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Perfect No More

As a youth pastor living in Columbus, Indiana, I spent many hours of my free time attending high school sporting events.  To support members of my youth group, I often traveled to cross country invitationals, cheering on the girls team of Columbus North which was usually perfect leading up to the state meet.  Unfortunately, Kokomo’s team, just east of Indianapolis seemed to have their number, falling a few places short of perfection.  Across town, Ashley was on the fast track to make the Olympics, never losing a high meet until the state finals her junior year, swimming for Columbus East.  Winning all of her qualifying races, Ashley was invincible until 1 bad flip turn cost her, staring at the scoreboard revealed a 3rd place finish, heart broken and perfect no more.

Several years later, I had the pleasure to coach high school golf for 10 seasons.  My first crop of athletes were destined for greatness as one is now a P.G.A. professional and the other is flirting with the mini-tours.  Experiencing growing pains my first 2 seasons, one of my golfers didn’t taste defeat until his senior season.  Sure, John had lost to other golfers in AJGA events, yet he was undefeated in match play.  Playing as an 8th grader, John regularly shocked and surprised seniors.  Strangely enough, John lost his final 2 matches 5 years later, as Goliath was beaten and perfect no more.

The average athlete tastes defeat every season, forced to cope with losing.  Regardless of the level or sport, only 1 team or individual is crowned a champion, leaving every one else a loser.  When trials come, one of 2 outcomes occur: individuals become mentally tough or visibly shaken as confidence and the memory of victory fades.  While perfection is unattainable on earth, Jesus urges his followers to set lofty goals, Matthew 5:48.  The words of the apostle Paul are a good starting point for those looking to pick up the pieces of their ego, Philippians 3:13.  Since you can’t change or control past results, “forget what is behind and look forward to that which is ahead!”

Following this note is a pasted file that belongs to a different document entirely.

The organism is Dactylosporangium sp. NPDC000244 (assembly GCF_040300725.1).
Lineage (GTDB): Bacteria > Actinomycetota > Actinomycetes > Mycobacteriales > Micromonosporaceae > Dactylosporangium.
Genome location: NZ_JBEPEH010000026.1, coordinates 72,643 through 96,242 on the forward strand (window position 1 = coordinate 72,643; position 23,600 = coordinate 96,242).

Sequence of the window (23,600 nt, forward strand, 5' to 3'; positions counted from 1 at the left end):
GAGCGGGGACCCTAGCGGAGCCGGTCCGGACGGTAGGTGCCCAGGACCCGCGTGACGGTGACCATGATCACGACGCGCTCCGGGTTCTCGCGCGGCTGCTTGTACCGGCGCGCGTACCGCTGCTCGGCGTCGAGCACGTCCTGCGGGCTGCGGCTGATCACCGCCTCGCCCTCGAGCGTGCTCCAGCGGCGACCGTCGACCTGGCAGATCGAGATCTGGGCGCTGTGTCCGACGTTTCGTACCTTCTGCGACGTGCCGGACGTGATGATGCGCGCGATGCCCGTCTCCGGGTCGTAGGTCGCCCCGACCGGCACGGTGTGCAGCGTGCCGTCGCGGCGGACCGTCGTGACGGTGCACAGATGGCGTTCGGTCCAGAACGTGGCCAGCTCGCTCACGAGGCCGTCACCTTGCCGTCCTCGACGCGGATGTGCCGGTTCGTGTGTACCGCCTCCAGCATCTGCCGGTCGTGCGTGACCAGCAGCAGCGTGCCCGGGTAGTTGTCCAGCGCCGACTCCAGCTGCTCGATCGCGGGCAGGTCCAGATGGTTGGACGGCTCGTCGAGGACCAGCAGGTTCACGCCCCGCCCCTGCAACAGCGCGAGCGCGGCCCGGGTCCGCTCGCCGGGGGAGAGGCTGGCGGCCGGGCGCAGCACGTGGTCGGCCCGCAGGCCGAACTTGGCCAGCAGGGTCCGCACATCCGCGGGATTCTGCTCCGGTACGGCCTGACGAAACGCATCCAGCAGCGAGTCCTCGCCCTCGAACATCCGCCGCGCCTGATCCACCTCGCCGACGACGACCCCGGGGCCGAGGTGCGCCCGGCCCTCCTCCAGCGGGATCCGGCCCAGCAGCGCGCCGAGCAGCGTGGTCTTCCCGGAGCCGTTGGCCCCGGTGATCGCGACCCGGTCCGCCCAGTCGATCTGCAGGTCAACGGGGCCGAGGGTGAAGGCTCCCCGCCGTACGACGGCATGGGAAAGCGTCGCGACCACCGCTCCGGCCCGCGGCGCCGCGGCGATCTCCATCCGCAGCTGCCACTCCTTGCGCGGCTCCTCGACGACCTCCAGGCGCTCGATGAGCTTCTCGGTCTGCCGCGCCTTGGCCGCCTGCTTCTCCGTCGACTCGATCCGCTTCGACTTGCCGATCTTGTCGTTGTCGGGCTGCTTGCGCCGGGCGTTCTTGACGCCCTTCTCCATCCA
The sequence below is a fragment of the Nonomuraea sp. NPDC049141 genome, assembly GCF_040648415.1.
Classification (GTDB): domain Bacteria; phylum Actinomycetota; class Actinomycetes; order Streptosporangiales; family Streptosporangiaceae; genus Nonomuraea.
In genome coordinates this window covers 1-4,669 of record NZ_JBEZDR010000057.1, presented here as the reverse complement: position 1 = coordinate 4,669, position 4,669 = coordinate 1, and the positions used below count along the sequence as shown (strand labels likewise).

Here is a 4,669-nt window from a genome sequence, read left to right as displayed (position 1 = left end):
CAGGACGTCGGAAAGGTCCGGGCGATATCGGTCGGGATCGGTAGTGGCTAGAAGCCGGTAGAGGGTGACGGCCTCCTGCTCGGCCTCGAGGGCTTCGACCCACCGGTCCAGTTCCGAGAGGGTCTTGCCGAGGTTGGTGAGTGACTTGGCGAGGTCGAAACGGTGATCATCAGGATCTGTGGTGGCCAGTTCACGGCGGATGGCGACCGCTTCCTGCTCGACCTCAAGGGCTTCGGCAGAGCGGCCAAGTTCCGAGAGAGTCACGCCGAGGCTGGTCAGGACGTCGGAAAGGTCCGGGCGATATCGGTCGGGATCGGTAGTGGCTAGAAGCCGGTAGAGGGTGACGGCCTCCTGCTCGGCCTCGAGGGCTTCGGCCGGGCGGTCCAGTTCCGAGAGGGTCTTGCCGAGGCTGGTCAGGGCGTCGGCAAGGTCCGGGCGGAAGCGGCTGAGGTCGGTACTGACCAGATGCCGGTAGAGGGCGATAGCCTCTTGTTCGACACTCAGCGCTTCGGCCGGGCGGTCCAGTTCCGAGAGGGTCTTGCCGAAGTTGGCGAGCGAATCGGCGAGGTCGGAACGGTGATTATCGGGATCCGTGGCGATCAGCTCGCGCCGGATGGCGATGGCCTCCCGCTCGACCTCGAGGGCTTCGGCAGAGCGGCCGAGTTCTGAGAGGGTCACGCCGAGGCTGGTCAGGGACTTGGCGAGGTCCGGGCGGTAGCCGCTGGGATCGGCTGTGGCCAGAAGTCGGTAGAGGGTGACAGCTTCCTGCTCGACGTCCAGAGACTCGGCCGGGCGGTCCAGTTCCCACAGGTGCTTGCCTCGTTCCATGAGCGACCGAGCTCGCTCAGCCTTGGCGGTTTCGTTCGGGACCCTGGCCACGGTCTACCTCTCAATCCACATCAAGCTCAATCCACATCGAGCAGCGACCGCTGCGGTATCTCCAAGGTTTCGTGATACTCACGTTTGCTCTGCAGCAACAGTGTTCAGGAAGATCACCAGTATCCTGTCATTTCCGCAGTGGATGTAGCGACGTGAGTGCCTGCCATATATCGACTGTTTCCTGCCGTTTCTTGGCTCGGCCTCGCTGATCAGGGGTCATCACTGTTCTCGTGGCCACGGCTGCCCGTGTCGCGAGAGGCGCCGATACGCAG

by Jay Mankus


Whole in One

I witnessed a hole in one for the first time as a caddy at Concord Country Club in Pennsylvania while in high school.  As a player, I came close several times, hitting the pin, lipping out and hanging on the edge of the cup without falling.  Finally, during my 10 year coaching career, I reached this dream during my team’s 4 day seeding tournament in 2006.  On the 3rd hole at Frog Hollow, a short par 3 playing about 135 yards, I hit a pitching wedge 3 days in a row.  Playing as a marker to insure no cheating took place, I hit the pin on one bounce, ricocheting 20 feet away during the first  round, making par.  On day 2, I hit a 3/4 wedge that landed just short, hula hooped around the hole, staying out, 2 feet away for an easy birdie.  The next day, I hit nearly the identical shot, but this one to my amazement dropped in for an ace.  The only draw back is I had to buy drinks, soda, for every member of my team and a few parent drivers.  Five years later, playing disc golf with all 3 of my children, I experienced another hole in one on the 18th hole at White Clay Creek State Park, buying slurpees for the family.

To be whole means to stay in one piece, unbroken or undamaged by people, obstacles or trials in life.  Synonyms of whole include complete, entire, intact and unabridged.  Though the thrill one receives from accomplishing a hole in one is exhilarating, this feeling quickly fades, especially when you hit your next bad shot.  On the day I had my one and only golf hole in one, I made double bogeys on 3 of the last 4 holes to shoot 40.  After a topsy-turvy round of golf, you get to start fresh with a brand new scorecard the next time you play.  Unfortunately, in life once you’ve become broken, scars remain deep within your soul.  These memories can haunt individuals like nightmares, serving as a barrier to prevent someone from becoming whole again.  When a sin or sins enters life as an impulse, one of the hardest things to do is to forgive yourself once you’ve indulged.  When the aftermath of 2 Samuel 11 is exposed by the prophet Nathan in 2 Samuel 12:1-17, King David had to pick of the pieces to his life and reputation.
The words of Psalm 103:1-13 unveil a series of lessons God taught David on his journey to become whole again.  Beginning in verse 8, God’s nature is filled with compassion, grace and love.  Rather, than treat us as we deserve, God’s memory is erased of our wrong doing, fading into infinity.  All God asks is for those who seek his name is to fear Him, with reverence.  The apostle Paul shares a similar message in 1 Corinthians 13:4-7, detailing the attributes of God, encapsulated by an agape love.  If you have tried on your own without success, like the woman in Matthew 9:20-22, cries out to Jesus, He is the only one who can make you whole.  Learn to let go like David did after committing adultery and murder, as you allow the giver of life to restore you back to where you belong, James 1:18, made whole in One God.

by Jay Mankus

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